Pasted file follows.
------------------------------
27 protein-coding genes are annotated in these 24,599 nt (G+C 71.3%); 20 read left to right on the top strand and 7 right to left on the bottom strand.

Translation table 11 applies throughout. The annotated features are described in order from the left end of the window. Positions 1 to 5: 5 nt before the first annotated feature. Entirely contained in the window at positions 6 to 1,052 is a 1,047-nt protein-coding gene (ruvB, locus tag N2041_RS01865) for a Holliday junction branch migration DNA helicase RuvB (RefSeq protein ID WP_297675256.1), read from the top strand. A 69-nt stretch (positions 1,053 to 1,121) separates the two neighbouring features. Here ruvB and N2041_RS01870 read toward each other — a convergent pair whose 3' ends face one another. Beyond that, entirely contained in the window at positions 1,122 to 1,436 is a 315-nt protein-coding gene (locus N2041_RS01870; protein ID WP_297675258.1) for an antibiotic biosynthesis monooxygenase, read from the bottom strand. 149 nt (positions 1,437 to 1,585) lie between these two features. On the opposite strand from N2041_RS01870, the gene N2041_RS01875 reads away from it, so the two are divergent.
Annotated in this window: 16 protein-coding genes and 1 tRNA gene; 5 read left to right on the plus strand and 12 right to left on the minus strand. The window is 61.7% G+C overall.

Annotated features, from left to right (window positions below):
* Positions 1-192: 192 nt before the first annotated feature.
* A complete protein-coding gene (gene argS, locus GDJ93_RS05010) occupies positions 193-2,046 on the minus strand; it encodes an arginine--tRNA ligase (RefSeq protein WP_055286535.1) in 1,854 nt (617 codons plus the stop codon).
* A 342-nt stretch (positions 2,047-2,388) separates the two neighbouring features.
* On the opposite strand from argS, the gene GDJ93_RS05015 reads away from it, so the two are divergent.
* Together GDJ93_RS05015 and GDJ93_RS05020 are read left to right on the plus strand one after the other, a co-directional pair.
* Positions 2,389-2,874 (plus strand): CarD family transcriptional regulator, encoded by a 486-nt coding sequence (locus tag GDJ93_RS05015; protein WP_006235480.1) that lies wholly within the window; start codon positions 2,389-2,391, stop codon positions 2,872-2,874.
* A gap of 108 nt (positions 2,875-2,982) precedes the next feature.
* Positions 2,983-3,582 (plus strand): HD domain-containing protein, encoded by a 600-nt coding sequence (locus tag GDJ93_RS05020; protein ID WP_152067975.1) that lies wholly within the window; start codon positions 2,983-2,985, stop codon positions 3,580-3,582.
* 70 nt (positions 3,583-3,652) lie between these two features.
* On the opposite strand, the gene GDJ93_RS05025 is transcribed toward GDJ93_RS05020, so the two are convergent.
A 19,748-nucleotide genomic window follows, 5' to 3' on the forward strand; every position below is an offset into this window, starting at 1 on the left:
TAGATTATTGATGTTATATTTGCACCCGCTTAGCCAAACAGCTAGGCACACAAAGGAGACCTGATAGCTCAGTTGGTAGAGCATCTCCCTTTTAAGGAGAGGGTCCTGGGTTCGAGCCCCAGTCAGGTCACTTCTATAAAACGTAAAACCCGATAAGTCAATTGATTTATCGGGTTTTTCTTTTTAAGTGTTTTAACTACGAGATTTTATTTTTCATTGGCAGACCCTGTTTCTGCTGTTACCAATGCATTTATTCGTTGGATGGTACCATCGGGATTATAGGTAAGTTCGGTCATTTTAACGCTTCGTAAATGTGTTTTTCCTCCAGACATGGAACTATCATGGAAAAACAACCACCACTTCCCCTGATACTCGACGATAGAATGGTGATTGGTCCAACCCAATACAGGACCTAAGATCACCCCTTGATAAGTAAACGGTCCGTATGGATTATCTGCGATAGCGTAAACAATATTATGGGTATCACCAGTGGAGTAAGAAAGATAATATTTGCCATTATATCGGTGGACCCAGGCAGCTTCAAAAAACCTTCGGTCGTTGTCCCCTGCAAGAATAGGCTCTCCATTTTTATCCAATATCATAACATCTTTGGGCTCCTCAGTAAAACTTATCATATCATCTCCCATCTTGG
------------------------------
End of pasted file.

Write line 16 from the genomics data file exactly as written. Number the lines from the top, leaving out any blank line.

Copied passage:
TAGATTATTGATGTTATATTTGCACCCGCTTAGCCAAACAGCTAGGCACACAAAGGAGACCTGATAGCTCAGTTGGTAGAGCATCTCCCTTTTAAGGAGAGGGTCCTGGGTTCGAGCCCCAGTCAGGTCACTTCTATAAAACGTAAAACCCGATAAGTCAATTGATTTATCGGGTTTTTCTTTTTAAGTGTTTTAACTACGAGATTTTATTTTTCATTGGCAGACCCTGTTTCTGCTGTTACCAATGCATTTATTCGTTGGATGGTACCATCGGGATTATAGGTAAGTTCGGTCATTTTAACGCTTCGTAAATGTGTTTTTCCTCCAGACATGGAACTATCATGGAAAAACAACCACCACTTCCCCTGATACTCGACGATAGAATGGTGATTGGTCCAACCCAATACAGGACCTAAGATCACCCCTTGATAAGTAAACGGTCCGTATGGATTATCTGCGATAGCGTAAACAATATTATGGGTATCACCAGTGGAGTAAGAAAGATAATATTTGCCATTATATCGGTGGACCCAGGCAGCTTCAAAAAACCTTCGGTCGTTGTCCCCTGCAAGAATAGGCTCTCCATTTTTATCCAATATCATAACATCTTTGGGCTCCTCAGTAAAACTTATCATATCATCTCCCATCTTGG